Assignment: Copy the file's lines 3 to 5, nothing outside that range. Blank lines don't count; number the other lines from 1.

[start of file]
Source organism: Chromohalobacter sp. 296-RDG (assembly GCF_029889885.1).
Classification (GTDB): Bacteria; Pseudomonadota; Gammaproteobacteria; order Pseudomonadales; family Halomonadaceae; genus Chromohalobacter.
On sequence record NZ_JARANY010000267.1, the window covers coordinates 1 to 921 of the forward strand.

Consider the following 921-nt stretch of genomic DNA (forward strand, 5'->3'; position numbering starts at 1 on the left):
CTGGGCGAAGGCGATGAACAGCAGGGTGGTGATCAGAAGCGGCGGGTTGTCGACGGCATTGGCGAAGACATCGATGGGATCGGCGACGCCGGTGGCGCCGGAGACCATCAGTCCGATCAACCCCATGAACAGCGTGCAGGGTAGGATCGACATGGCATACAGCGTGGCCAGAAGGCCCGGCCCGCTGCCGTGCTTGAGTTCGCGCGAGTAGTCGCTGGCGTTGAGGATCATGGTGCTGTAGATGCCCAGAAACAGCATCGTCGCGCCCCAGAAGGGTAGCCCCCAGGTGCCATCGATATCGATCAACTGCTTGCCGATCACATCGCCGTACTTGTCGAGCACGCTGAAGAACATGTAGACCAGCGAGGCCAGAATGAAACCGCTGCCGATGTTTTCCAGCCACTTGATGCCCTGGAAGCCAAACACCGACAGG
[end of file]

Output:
On sequence record NZ_JARANY010000267.1, the window covers coordinates 1 to 921 of the forward strand.

Consider the following 921-nt stretch of genomic DNA (forward strand, 5'->3'; position numbering starts at 1 on the left):
CTGGGCGAAGGCGATGAACAGCAGGGTGGTGATCAGAAGCGGCGGGTTGTCGACGGCATTGGCGAAGACATCGATGGGATCGGCGACGCCGGTGGCGCCGGAGACCATCAGTCCGATCAACCCCATGAACAGCGTGCAGGGTAGGATCGACATGGCATACAGCGTGGCCAGAAGGCCCGGCCCGCTGCCGTGCTTGAGTTCGCGCGAGTAGTCGCTGGCGTTGAGGATCATGGTGCTGTAGATGCCCAGAAACAGCATCGTCGCGCCCCAGAAGGGTAGCCCCCAGGTGCCATCGATATCGATCAACTGCTTGCCGATCACATCGCCGTACTTGTCGAGCACGCTGAAGAACATGTAGACCAGCGAGGCCAGAATGAAACCGCTGCCGATGTTTTCCAGCCACTTGATGCCCTGGAAGCCAAACACCGACAGG